The bomb exploded at around 14:45 and caused extensive damage to the police station, but no officers were injured. Wreckage from the van was found up to 400 yards away.
|The remains of the van containing the Limavady bomb|
The two victims both came from Ballykelly, a village four miles west of Limavady. Joseph Forsythe was a 65-year-old labourer. He was commemorated in 2016 when his name appeared on an Orange Order banner alongside 17 other terror victims who were members of the same lodge. His colleague that fateful day was 26-year-old Robert Mitchell. Both men were Protestants.
A 19-year-old Scottish man of Irish descent was later jailed for life over the murders. He had helped deliver the van to its target and was thought to have narrowly escaped the explosion having just parked the vehicle seconds earlier. He had only arrived in Northern Ireland eight months earlier and a police inspector told the court he was a 'small fish'. Another suspect who had fled to Dublin was later the subject of a long extradition process.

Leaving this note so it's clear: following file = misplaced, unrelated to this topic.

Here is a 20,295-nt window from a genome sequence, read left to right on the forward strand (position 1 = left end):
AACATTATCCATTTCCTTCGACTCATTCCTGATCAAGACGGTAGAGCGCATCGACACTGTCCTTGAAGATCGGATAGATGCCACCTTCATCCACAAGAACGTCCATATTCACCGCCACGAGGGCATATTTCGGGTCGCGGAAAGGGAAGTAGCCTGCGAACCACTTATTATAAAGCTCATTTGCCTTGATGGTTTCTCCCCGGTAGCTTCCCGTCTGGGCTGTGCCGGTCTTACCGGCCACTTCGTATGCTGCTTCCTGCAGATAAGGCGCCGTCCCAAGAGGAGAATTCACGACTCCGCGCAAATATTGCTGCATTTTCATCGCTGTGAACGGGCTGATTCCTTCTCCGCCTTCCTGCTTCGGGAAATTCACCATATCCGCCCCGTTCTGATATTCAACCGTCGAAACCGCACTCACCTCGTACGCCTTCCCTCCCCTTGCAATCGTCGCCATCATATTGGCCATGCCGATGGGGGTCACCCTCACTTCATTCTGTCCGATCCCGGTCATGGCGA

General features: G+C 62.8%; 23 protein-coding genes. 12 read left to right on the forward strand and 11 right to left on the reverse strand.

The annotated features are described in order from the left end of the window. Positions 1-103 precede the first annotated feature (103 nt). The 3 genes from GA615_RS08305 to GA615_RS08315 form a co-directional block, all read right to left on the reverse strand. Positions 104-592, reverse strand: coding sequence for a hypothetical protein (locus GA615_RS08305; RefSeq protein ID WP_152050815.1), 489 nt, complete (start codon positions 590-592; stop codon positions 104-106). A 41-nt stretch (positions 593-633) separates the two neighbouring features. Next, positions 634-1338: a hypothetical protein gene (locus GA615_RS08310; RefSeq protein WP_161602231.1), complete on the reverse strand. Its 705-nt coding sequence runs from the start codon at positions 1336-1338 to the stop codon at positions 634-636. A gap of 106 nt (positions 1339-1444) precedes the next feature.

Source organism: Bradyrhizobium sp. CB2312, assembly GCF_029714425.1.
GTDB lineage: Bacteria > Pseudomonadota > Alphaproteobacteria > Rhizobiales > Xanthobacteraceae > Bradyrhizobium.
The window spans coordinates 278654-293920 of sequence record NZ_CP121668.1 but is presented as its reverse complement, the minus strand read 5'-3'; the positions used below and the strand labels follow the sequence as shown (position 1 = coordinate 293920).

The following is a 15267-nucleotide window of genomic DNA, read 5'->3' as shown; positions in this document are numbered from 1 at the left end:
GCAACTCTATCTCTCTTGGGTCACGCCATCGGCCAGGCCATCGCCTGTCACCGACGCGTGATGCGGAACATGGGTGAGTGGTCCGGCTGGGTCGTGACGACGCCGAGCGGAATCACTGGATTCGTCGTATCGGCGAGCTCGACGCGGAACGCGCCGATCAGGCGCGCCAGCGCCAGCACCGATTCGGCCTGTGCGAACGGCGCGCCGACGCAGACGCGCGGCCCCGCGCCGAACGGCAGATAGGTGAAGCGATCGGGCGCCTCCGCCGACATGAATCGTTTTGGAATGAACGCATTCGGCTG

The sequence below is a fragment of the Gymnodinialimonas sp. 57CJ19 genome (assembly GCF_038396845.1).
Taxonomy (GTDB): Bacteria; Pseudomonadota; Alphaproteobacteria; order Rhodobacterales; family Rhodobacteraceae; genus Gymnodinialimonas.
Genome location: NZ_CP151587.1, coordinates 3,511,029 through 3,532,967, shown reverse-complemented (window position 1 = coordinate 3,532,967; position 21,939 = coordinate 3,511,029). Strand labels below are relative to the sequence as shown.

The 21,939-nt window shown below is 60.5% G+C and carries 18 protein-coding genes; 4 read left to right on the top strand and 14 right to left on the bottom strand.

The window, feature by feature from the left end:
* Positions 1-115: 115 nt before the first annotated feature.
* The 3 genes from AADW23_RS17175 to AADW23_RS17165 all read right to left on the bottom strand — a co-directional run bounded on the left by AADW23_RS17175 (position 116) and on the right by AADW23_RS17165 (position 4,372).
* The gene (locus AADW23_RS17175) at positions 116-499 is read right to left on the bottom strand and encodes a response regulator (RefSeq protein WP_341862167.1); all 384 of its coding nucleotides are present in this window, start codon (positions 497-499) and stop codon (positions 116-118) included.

On the day of the Limavady bombing there were several other attacks around the Province. In the village of Moy, Co Tyrone, four terrorists robbed the post office and left a bomb on the counter, giving staff a 15 minute warning. However, the attack was foiled when a female employee bravely picked up the device and took it outside, warning people to clear the street. When it exploded only a few windows were broken and no-one was injured.
A bomb attack a Rosslea, Co Fermanagh, blew an army scout car off the road, but its occupants were uninjured. There were multiple gun attacks in both Belfast and Londonderry. Terrorists fired on three separate army posts in Londonderry, but no soldiers were injured. In Belfast two Protestant civilians were shot and injured in the north of the city, while elsewhere the army returned fire on gunmen. Several buildings were set on fire and a bomb exploded in a shopping centre in north Belfast, causing damage to several shops.